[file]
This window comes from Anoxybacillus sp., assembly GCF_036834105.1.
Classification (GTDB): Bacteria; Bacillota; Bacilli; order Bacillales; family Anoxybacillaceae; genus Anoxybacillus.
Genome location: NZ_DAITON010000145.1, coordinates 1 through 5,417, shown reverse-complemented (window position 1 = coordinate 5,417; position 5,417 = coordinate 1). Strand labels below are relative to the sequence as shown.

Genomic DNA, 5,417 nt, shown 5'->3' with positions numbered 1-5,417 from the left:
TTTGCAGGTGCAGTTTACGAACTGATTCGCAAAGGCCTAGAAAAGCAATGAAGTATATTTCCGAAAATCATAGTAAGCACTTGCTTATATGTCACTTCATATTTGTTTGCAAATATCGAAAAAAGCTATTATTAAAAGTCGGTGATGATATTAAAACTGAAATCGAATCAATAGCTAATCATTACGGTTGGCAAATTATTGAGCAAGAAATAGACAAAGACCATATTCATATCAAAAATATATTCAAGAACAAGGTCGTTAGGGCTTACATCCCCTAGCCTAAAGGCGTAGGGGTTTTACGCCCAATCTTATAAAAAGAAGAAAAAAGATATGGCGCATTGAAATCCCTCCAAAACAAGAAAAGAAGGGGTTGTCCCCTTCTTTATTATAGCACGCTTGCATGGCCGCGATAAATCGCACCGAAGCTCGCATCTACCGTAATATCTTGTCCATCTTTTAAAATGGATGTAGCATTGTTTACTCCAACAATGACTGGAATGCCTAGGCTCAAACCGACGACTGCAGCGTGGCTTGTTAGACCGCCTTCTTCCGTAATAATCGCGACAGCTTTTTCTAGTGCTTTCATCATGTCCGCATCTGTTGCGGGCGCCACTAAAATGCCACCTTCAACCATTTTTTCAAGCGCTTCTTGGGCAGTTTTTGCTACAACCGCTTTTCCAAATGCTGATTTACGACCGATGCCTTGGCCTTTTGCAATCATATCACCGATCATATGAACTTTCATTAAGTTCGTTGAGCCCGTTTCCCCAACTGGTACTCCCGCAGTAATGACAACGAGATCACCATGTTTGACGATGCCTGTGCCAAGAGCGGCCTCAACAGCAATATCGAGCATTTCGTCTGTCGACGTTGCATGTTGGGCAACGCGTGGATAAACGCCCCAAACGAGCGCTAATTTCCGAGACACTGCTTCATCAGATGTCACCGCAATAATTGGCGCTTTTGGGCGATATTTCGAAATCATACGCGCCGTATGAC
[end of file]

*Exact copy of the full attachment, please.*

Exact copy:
This window comes from Anoxybacillus sp., assembly GCF_036834105.1.
Classification (GTDB): Bacteria; Bacillota; Bacilli; order Bacillales; family Anoxybacillaceae; genus Anoxybacillus.
Genome location: NZ_DAITON010000145.1, coordinates 1 through 5,417, shown reverse-complemented (window position 1 = coordinate 5,417; position 5,417 = coordinate 1). Strand labels below are relative to the sequence as shown.

Genomic DNA, 5,417 nt, shown 5'->3' with positions numbered 1-5,417 from the left:
TTTGCAGGTGCAGTTTACGAACTGATTCGCAAAGGCCTAGAAAAGCAATGAAGTATATTTCCGAAAATCATAGTAAGCACTTGCTTATATGTCACTTCATATTTGTTTGCAAATATCGAAAAAAGCTATTATTAAAAGTCGGTGATGATATTAAAACTGAAATCGAATCAATAGCTAATCATTACGGTTGGCAAATTATTGAGCAAGAAATAGACAAAGACCATATTCATATCAAAAATATATTCAAGAACAAGGTCGTTAGGGCTTACATCCCCTAGCCTAAAGGCGTAGGGGTTTTACGCCCAATCTTATAAAAAGAAGAAAAAAGATATGGCGCATTGAAATCCCTCCAAAACAAGAAAAGAAGGGGTTGTCCCCTTCTTTATTATAGCACGCTTGCATGGCCGCGATAAATCGCACCGAAGCTCGCATCTACCGTAATATCTTGTCCATCTTTTAAAATGGATGTAGCATTGTTTACTCCAACAATGACTGGAATGCCTAGGCTCAAACCGACGACTGCAGCGTGGCTTGTTAGACCGCCTTCTTCCGTAATAATCGCGACAGCTTTTTCTAGTGCTTTCATCATGTCCGCATCTGTTGCGGGCGCCACTAAAATGCCACCTTCAACCATTTTTTCAAGCGCTTCTTGGGCAGTTTTTGCTACAACCGCTTTTCCAAATGCTGATTTACGACCGATGCCTTGGCCTTTTGCAATCATATCACCGATCATATGAACTTTCATTAAGTTCGTTGAGCCCGTTTCCCCAACTGGTACTCCCGCAGTAATGACAACGAGATCACCATGTTTGACGATGCCTGTGCCAAGAGCGGCCTCAACAGCAATATCGAGCATTTCGTCTGTCGACGTTGCATGTTGGGCAACGCGTGGATAAACGCCCCAAACGAGCGCTAATTTCCGAGACACTGCTTCATCAGATGTCACCGCAATAATTGGCGCTTTTGGGCGATATTTCGAAATCATACGCGCCGTATGAC